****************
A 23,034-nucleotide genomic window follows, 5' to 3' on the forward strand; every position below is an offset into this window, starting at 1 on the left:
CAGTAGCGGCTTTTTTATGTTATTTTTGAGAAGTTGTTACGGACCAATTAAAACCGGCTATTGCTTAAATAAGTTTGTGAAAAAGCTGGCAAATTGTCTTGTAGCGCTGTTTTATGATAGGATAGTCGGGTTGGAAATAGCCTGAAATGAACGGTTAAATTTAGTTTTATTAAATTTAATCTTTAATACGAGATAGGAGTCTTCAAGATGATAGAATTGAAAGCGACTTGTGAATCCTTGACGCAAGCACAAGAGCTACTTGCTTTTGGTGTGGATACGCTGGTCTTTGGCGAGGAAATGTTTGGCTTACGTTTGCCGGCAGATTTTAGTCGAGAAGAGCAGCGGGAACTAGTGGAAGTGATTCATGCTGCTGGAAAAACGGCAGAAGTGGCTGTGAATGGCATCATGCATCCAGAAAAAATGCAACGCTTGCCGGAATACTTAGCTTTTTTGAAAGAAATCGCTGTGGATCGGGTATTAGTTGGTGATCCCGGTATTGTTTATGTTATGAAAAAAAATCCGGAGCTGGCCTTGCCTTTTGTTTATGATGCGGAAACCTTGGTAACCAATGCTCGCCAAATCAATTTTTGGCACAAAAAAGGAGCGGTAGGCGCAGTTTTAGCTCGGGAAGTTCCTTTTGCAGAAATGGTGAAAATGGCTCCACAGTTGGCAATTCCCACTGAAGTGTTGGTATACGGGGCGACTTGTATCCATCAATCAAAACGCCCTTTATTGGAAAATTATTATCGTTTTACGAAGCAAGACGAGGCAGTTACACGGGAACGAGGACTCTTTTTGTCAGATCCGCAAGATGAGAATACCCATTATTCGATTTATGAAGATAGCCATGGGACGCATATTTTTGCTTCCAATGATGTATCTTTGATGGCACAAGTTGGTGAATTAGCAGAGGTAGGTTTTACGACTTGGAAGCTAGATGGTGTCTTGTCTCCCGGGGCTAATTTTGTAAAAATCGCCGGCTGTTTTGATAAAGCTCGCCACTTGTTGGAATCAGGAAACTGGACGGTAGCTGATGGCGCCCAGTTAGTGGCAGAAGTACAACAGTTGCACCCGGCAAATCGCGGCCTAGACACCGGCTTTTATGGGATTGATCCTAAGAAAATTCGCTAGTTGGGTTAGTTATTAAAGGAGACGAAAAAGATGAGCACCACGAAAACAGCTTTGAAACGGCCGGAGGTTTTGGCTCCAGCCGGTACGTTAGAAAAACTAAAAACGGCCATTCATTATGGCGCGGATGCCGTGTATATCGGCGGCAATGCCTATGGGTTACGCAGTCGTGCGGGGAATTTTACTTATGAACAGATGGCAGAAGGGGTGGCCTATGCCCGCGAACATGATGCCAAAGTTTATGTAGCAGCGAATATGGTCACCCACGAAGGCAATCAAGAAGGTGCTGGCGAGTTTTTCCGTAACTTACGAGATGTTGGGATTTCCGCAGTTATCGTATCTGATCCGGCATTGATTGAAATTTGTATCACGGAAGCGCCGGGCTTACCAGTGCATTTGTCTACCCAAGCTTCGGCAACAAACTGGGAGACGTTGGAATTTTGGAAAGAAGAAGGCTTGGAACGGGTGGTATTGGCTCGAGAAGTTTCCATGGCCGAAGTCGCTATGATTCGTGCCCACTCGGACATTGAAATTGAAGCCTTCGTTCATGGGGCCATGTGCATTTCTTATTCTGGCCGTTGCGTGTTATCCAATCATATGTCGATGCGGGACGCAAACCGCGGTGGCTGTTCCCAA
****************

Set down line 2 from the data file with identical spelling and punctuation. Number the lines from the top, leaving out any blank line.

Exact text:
CAGTAGCGGCTTTTTTATGTTATTTTTGAGAAGTTGTTACGGACCAATTAAAACCGGCTATTGCTTAAATAAGTTTGTGAAAAAGCTGGCAAATTGTCTTGTAGCGCTGTTTTATGATAGGATAGTCGGGTTGGAAATAGCCTGAAATGAACGGTTAAATTTAGTTTTATTAAATTTAATCTTTAATACGAGATAGGAGTCTTCAAGATGATAGAATTGAAAGCGACTTGTGAATCCTTGACGCAAGCACAAGAGCTACTTGCTTTTGGTGTGGATACGCTGGTCTTTGGCGAGGAAATGTTTGGCTTACGTTTGCCGGCAGATTTTAGTCGAGAAGAGCAGCGGGAACTAGTGGAAGTGATTCATGCTGCTGGAAAAACGGCAGAAGTGGCTGTGAATGGCATCATGCATCCAGAAAAAATGCAACGCTTGCCGGAATACTTAGCTTTTTTGAAAGAAATCGCTGTGGATCGGGTATTAGTTGGTGATCCCGGTATTGTTTATGTTATGAAAAAAAATCCGGAGCTGGCCTTGCCTTTTGTTTATGATGCGGAAACCTTGGTAACCAATGCTCGCCAAATCAATTTTTGGCACAAAAAAGGAGCGGTAGGCGCAGTTTTAGCTCGGGAAGTTCCTTTTGCAGAAATGGTGAAAATGGCTCCACAGTTGGCAATTCCCACTGAAGTGTTGGTATACGGGGCGACTTGTATCCATCAATCAAAACGCCCTTTATTGGAAAATTATTATCGTTTTACGAAGCAAGACGAGGCAGTTACACGGGAACGAGGACTCTTTTTGTCAGATCCGCAAGATGAGAATACCCATTATTCGATTTATGAAGATAGCCATGGGACGCATATTTTTGCTTCCAATGATGTATCTTTGATGGCACAAGTTGGTGAATTAGCAGAGGTAGGTTTTACGACTTGGAAGCTAGATGGTGTCTTGTCTCCCGGGGCTAATTTTGTAAAAATCGCCGGCTGTTTTGATAAAGCTCGCCACTTGTTGGAATCAGGAAACTGGACGGTAGCTGATGGCGCCCAGTTAGTGGCAGAAGTACAACAGTTGCACCCGGCAAATCGCGGCCTAGACACCGGCTTTTATGGGATTGATCCTAAGAAAATTCGCTAGTTGGGTTAGTTATTAAAGGAGACGAAAAAGATGAGCACCACGAAAACAGCTTTGAAACGGCCGGAGGTTTTGGCTCCAGCCGGTACGTTAGAAAAACTAAAAACGGCCATTCATTATGGCGCGGATGCCGTGTATATCGGCGGCAATGCCTATGGGTTACGCAGTCGTGCGGGGAATTTTACTTATGAACAGATGGCAGAAGGGGTGGCCTATGCCCGCGAACATGATGCCAAAGTTTATGTAGCAGCGAATATGGTCACCCACGAAGGCAATCAAGAAGGTGCTGGCGAGTTTTTCCGTAACTTACGAGATGTTGGGATTTCCGCAGTTATCGTATCTGATCCGGCATTGATTGAAATTTGTATCACGGAAGCGCCGGGCTTACCAGTGCATTTGTCTACCCAAGCTTCGGCAACAAACTGGGAGACGTTGGAATTTTGGAAAGAAGAAGGCTTGGAACGGGTGGTATTGGCTCGAGAAGTTTCCATGGCCGAAGTCGCTATGATTCGTGCCCACTCGGACATTGAAATTGAAGCCTTCGTTCATGGGGCCATGTGCATTTCTTATTCTGGCCGTTGCGTGTTATCCAATCATATGTCGATGCGGGACGCAAACCGCGGTGGCTGTTCCCAA